Over the past few years, our house renovations have been concentrated on the building itself, first making it habitable, then improving our comfort – mainly on the inside! The outdoor area was left pretty much to itself, beyond clearing away all the debris which actually included a rusty old barbeque.
What a difference! This year we have a wonderful stone-paved courtyard, with a very handsome outdoor cooking space – the Dalmatian komin. The literal translation is hearth, and this is the outside version of the old indoor cooking fire. Ours reminds me somewhat of a small chapel, which I suppose is appropriate as it’s dedicated to the enjoyment of good food!
Our komin has been designed and built for us by an excellent stonemason – Cvjetko Buratović. He’s the latest in a line of skilled craftsmen that have impressed us greatly during our renovation project. It’s wonderful to see that traditional workmanship is alive and kicking here, and the expert blending of the new with the old.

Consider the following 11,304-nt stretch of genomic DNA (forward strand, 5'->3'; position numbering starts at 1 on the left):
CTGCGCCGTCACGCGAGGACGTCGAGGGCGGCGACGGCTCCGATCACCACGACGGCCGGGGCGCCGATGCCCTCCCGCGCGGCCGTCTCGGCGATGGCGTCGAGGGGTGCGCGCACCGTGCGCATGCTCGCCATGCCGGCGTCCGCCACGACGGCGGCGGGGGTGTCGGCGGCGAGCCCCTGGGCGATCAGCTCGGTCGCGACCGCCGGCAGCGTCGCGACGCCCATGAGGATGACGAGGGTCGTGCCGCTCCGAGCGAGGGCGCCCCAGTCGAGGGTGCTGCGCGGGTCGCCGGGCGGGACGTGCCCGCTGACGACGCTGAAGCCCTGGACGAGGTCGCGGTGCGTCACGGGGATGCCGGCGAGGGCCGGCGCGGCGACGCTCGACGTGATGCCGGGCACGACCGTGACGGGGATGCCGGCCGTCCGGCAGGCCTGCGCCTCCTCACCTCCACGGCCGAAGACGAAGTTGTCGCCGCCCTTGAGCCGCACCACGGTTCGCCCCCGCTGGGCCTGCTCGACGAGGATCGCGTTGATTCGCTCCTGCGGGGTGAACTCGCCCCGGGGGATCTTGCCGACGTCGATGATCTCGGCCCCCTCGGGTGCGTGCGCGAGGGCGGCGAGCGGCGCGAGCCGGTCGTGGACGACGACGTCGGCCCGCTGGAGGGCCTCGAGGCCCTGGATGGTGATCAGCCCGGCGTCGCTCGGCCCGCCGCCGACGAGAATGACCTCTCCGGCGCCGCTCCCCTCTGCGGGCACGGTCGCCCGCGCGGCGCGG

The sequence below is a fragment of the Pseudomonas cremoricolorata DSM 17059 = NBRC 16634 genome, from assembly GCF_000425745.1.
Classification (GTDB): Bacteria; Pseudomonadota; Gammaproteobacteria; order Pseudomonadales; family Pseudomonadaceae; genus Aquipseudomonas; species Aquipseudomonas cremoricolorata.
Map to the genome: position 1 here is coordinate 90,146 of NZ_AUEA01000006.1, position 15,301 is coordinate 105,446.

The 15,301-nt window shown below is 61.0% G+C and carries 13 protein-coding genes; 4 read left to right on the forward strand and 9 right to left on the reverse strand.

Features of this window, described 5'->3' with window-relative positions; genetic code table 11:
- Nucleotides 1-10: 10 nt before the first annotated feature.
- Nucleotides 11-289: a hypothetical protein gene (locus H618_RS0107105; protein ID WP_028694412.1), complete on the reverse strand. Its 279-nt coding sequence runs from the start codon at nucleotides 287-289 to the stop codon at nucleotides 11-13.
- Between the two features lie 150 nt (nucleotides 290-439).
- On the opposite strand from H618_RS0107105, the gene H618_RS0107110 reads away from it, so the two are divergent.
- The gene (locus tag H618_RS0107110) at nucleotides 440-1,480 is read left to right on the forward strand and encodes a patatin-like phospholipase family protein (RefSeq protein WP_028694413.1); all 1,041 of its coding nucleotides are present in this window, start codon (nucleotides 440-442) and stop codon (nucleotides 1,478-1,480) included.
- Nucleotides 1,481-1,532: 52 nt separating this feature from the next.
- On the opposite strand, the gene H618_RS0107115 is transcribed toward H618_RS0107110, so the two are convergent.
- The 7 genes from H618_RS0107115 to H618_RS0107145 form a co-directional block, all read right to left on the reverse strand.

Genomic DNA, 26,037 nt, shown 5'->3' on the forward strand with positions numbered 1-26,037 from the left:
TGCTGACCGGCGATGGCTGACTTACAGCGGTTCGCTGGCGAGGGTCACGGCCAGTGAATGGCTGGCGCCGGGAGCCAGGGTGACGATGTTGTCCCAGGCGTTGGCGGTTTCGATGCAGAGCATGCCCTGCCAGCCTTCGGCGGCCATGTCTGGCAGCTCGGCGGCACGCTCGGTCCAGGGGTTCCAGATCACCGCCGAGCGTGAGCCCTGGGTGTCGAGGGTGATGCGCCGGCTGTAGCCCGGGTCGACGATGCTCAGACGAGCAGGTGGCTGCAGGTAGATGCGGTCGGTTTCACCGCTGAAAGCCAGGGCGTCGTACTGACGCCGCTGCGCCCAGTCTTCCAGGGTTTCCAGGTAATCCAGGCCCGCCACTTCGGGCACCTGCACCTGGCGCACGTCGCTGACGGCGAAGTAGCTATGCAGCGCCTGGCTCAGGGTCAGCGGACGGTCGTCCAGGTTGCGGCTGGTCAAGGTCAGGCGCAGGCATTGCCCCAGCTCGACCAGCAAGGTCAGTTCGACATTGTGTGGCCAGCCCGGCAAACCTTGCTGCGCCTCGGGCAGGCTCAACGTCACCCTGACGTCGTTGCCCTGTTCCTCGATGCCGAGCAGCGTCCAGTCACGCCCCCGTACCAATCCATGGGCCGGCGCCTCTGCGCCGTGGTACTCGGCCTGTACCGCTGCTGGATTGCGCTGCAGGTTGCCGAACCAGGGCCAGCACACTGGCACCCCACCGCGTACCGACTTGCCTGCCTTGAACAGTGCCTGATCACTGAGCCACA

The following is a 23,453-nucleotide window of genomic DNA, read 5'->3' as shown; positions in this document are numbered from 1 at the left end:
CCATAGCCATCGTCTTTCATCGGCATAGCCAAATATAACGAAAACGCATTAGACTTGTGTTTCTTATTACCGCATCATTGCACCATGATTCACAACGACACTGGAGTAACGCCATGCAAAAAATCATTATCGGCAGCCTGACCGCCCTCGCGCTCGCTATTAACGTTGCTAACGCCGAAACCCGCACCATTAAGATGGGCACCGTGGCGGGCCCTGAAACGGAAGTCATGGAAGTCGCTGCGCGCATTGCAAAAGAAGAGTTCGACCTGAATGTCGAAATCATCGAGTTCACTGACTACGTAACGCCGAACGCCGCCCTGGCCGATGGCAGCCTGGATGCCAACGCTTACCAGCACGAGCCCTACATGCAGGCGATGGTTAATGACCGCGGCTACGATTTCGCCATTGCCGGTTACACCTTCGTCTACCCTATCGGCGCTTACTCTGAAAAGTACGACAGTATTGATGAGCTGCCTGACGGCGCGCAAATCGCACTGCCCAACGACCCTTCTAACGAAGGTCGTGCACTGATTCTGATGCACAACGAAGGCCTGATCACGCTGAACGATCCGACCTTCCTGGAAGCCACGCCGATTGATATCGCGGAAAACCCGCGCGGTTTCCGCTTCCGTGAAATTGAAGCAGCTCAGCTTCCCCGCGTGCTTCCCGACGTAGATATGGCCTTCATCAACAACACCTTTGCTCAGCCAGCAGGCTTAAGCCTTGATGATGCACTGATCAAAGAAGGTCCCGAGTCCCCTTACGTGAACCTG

We also now have an outdoor dining area, complete with pretty fairy lights. We used it for the first time last September, when we hosted the Hvar Artist Retreat, and by next summer will be even better, as the paving has been finished also.
Even in winter, the komin does a great job of cooking the food. We feel very much like newbies setting the wood fire, waiting for it to be glowing hot enough. We’ve been spoilt over the years with a gas-fired BBQ! For this new komin we had to shop for a whole new set of ironmongery, with scrapers and shovels for the embers. And there’s a tricky technique using bricks to keep in the heat and support the grill. Such a lot to learn!
Here’s our first solo effort – a couple of fresh fish bought from the fisherman in Jelsa in the morning, and a tray full of chopped veggies. The fish have been slashed, packed with chopped garlic and rosemary, and drizzled with olive oil. Using the tray for veggies is pretty much what we’d do on the BBQ and I think may be a new technique to some of our Dalmatian friends. Comes out really well, though we’ll have to re-think our timing, as there’s no lid on the komin!
Perfectly cooked fish, and slightly al dente vegetables, served with a green salad and a glass of wine. Very tasty!
Our next step is to get ourselves a peka, and master the technique of cooking food slowly by adjusting the hot embers on the rings. Locals will cook meat and potatoes under the peka for several hours, which comes out smelling wonderful, even to a vegetarian! I hear it also tastes really good, too!
Those of you with a house on Hvar and on the lookout for someone with creative ideas for your outdoor area – let us know and we’ll be happy to put you in touch with Cvjetko. We’re thrilled with ours!